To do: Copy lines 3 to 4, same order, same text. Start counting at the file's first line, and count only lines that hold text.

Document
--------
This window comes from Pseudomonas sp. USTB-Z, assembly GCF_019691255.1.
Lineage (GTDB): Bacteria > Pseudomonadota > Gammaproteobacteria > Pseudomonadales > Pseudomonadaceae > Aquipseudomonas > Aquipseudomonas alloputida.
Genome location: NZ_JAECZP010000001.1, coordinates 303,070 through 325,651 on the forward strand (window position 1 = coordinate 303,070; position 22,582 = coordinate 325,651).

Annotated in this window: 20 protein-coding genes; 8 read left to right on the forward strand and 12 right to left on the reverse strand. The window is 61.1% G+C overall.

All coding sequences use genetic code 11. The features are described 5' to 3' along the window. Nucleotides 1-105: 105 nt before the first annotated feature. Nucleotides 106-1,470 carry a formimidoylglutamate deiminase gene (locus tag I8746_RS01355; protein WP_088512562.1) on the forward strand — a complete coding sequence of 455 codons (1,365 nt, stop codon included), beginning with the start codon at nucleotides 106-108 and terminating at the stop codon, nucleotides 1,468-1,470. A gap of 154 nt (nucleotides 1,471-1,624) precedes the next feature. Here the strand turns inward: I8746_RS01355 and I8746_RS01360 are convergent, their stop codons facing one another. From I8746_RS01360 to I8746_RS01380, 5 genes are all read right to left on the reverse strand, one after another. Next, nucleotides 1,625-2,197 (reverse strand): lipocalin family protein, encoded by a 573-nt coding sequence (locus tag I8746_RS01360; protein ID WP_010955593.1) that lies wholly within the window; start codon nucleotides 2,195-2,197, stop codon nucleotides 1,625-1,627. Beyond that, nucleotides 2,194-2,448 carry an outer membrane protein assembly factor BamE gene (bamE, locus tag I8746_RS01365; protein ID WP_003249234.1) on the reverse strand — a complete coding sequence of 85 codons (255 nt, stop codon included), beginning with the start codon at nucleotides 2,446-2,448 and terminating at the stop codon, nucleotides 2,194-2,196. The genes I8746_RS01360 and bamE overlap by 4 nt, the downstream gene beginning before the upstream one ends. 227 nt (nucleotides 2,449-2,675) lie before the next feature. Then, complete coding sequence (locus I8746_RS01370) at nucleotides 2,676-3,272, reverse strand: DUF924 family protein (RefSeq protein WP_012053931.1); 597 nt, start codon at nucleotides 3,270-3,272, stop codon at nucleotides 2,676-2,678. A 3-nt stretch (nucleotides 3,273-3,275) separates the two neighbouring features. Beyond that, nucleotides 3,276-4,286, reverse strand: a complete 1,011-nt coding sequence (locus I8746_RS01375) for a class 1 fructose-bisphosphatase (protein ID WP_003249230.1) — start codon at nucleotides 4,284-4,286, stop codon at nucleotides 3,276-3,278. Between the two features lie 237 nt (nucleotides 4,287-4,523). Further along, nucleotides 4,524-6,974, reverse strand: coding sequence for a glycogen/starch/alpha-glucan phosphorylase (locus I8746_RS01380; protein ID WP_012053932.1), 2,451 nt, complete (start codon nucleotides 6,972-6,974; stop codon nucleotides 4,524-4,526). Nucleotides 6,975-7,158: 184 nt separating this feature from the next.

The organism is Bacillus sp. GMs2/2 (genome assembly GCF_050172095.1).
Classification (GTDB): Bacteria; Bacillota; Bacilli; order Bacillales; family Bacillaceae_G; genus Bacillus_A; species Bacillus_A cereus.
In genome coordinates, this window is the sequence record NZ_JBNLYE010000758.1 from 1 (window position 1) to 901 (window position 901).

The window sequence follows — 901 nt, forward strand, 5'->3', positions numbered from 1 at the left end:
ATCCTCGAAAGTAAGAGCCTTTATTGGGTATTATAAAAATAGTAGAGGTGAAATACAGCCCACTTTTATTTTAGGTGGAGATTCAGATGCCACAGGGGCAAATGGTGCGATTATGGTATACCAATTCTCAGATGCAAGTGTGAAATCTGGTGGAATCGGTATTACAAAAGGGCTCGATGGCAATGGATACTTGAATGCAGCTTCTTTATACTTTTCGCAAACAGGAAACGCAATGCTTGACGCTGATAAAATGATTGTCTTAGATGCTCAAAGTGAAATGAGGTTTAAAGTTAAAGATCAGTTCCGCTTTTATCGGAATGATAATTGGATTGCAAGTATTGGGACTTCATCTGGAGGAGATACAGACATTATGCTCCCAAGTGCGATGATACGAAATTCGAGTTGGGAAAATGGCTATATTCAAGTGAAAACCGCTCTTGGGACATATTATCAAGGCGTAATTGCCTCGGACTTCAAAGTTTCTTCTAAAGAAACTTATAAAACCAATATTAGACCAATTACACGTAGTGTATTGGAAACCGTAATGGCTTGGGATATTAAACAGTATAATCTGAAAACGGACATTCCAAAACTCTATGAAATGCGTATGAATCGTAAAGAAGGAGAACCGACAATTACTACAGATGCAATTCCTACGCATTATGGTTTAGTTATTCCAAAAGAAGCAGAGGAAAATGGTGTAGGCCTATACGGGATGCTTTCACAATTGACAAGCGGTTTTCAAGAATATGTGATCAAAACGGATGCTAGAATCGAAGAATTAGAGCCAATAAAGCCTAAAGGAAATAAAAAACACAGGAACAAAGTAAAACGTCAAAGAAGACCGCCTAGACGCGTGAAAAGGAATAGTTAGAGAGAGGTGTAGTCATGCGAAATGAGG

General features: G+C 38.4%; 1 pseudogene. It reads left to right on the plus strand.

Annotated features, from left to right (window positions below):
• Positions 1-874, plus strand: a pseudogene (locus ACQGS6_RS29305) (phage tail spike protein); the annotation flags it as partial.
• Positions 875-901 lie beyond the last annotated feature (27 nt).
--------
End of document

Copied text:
Genome location: NZ_JAECZP010000001.1, coordinates 303,070 through 325,651 on the forward strand (window position 1 = coordinate 303,070; position 22,582 = coordinate 325,651).

Annotated in this window: 20 protein-coding genes; 8 read left to right on the forward strand and 12 right to left on the reverse strand. The window is 61.1% G+C overall.